Review: Unity #1 motion book (Valiant Entertainment/Madefire)

The return of Valiant Comics gets a digital makeover with the release of Unity #1 motion book courtesy of Madefire.  But does This Avengers-type team, made up of their own big characters in a team book (and named after their big event of the 90’s) continue the success Valiant continues to garner or is this one title that should be considered non-canon?

Unity motion book #1Publisher: Valiant Comics/Madefire App
Writer: Matt Kindt
Artists: Doug Braithwaite (Artist), Brian Beber (Colorist), Dave Sharpe (Letterer)
Price: £1.49

Unity #1 pulls in story threads from some of Valiant’s already ongoing series as Alric of Dacia, the protagonist of X-O Manowar, returns to Earth to reclaim his peoples ancestral lands with his powerful alien armour, an act which doesn’t sit too well with the lands current and neighbouring nations. Therefore, in a desperate attempt to prevent the Earth’s annihilation, Toyo Harada, with help from the Eternal Warrior, sets about creating a team who can, with assistance from Ninjak, defeat Alric.

Matt Kindt certainly brings a dynamic story which entertains the notion of spectacular events coming to pass in future issues. However, as a body of work on it’s own, Unity #1 is something a mixed bag. While Kindt does pull off a very kinetic script which never seems to let up on the action and even displays unusual twists for the genre, the major problem with this title is the reliance on other Valiant titles it demonstrates within the story . This is evident as none of the characters here are remarkably fleshed out beyond the opening page recap, it presumably being assumed that readers are already very familiar with Valiant’s characters. This reliance also affects the story as the foundations the premise is based on comes from another title and is not greatly emphasised upon here.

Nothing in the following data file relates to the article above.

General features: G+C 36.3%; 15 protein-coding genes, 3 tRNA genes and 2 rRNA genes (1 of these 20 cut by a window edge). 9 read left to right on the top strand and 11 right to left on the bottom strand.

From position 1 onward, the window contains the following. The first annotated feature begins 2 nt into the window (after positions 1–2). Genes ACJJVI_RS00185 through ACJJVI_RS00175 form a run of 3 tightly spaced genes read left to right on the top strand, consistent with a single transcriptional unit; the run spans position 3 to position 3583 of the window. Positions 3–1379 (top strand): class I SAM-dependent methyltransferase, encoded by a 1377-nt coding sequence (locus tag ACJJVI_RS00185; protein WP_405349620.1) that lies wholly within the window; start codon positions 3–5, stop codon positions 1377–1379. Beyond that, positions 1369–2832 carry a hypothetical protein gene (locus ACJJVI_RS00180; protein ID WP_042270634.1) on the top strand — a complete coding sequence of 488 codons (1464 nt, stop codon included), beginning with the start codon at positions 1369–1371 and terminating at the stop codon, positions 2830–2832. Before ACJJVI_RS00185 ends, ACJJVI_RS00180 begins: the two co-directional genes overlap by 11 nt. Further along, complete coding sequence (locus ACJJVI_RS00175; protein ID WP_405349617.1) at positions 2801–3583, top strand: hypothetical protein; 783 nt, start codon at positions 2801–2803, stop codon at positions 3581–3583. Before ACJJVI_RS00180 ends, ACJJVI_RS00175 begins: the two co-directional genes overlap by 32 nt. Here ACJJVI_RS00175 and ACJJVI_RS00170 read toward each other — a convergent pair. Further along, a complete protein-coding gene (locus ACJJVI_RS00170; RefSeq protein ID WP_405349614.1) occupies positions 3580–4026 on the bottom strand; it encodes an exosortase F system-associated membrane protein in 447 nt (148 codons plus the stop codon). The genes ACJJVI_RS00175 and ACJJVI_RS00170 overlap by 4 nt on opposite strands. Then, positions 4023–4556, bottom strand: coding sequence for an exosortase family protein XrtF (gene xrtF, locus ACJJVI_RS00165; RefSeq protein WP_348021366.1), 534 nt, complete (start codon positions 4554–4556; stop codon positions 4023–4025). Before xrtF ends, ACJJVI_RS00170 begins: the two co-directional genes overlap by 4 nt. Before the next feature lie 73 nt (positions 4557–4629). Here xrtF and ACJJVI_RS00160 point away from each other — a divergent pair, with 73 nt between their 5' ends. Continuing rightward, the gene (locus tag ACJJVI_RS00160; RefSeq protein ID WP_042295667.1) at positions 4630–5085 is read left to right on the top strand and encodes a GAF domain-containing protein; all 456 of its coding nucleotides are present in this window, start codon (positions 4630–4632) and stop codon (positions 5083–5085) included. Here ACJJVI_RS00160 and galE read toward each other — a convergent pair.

The art, on the other hand, is really great and is what makes this book special as Braithwaite, Beber and Sharpe place on the page very vibrant, detailed panels which all seem to take great inspiration from the Avengers movie, such is the cinematic feel of the title. Of course, this is in no small part to the terrific use of the motion comic aspect which Madefire provides. Utilizing the motion comic capabilities, Unity feels decidedly better as an event comic than a regular print comic as seeing the characters act as it plays out in such cinematic fashion and with shocks having a greater impact, the story feels much more engrossing to read.

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Unity #1 feels like the start of an epic event thanks to proper use of the Madefire motion book technology, which gives this super-crossover a fresh and invigorating feel. Unfortunately an over reliance on back story from Valiant’s other titles to tell the story makes this a tricky first issue to get to grips with for new readers.